But if it does stretch on, “yes, it would have a huge effect,” he said, impacting anything from agriculture to automobiles, gas to food.

Premack was even more dire in her warning. “We would definitely start to see a lot of key parts of our consumer society really break down,” she said, “which is a little apocalyptic to say.”

Hence the urgency in Washington to get to an agreement. While congressional Democrats have yet to stake out a policy response, the Labor Department is scrambling to shepherd negotiations between labor unions and carriers in a series of last-minute meetings.

If forced to act, Democrats must weigh the political pressure to stop a strike along with the commitment they’ve long espoused to labor unions, who are pushing for basic improvements to working conditions. “It is time for Congress to stand on the side of workers for a change,” Sen. Bernie Sanders (I-VT) said in a floor speech. “Rail workers have a right to strike for reliable schedules, they have a right to strike for paid sick days, they have a right to strike for safe working conditions.”

Politically, this is complicated for many parties involved, given the state of the economy and voting fast approaching. “They need a rail service disruption like they need a hole in the head,” Steenhoek said.

A freight strike would, indeed, not be fun

What happens next for consumers depends on two factors: whether a strike happens at all, and how long it lasts.

Currently, we’re in what could be considered the first phase of the strike: the pre-strike disruptions as companies and shippers prepare. Amtrak cancellations fall into this category. Some freight companies are also pausing the shipment of hazardous or sensitive cargo, such as fertilizer, chemicals for purifying water, or items that need to be preserved at a specific temperature. Railroad companies such as Union Pacific and CSX put an embargo on the shipment of multiple materials, which the Wall Street Journal notes are used commonly in manufacturing and pharmaceuticals.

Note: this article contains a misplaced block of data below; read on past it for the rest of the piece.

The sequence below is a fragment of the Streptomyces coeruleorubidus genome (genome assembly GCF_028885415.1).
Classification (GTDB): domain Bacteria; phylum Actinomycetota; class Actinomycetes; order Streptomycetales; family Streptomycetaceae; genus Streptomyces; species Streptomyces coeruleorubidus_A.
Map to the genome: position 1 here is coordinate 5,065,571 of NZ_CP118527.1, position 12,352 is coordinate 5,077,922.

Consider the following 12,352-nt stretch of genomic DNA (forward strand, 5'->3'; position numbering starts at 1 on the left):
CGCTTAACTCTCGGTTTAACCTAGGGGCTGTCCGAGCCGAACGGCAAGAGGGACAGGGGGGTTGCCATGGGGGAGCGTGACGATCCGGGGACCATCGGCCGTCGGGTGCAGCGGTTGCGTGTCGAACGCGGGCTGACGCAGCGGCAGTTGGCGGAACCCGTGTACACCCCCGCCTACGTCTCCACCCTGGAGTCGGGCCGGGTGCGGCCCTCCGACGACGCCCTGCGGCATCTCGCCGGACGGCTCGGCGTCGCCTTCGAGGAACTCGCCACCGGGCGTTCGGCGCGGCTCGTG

If you know it’s going to take four to five days for a freight train to get the items you’re shipping from New Hampshire to California, you do not want the cargo stuck on said freight train in the middle of Kansas on day two or three. Knowing a potential stoppage is on the horizon, some companies and shippers aren’t going to load their cargo on that train today.

The first few hours or days of the strike itself is the second phase. Steenhoek compared the situation to thinking about your pantry. If, for whatever reason, you can’t make it to the grocery store for a few extra days, you are hopefully stocked up enough that it’s not the end of the world. But as the days stretch on, the situation gets increasingly dire. If you are an egg farmer, you’ve probably got enough soybeans stored up to feed your chickens for a while.

Still, given that some industries are already suffering from supply chain issues and inflation is already a problem, a short strike will be disruptive. The level of disruption depends on the industry.

Even if the strike ends quickly, transportation and rail isn’t easy to turn on and off like a light switch. “It takes a while to get all that started and resuming and back to full speed,” Steenhoek said.

Companies can try to seek out alternative routes, but switching to trucks and barges is an arduous and complicated process. Plus, the truck driving industry is suffering a shortage of its own.

The scary scenario here is if we hit phase three, where a strike goes on for weeks or longer, costing the economy what could be $2 billion a day. One could envision a scenario where automobile plants have to shut down production because their finished vehicles can’t be shipped out and are piling up. It would mean that the movement of important commodities, such as soy and wheat, could be severely constrained. “A rail shutdown would result in devastating consequences to national and global food security,” the National Association of Wheat Growers said in an emailed statement.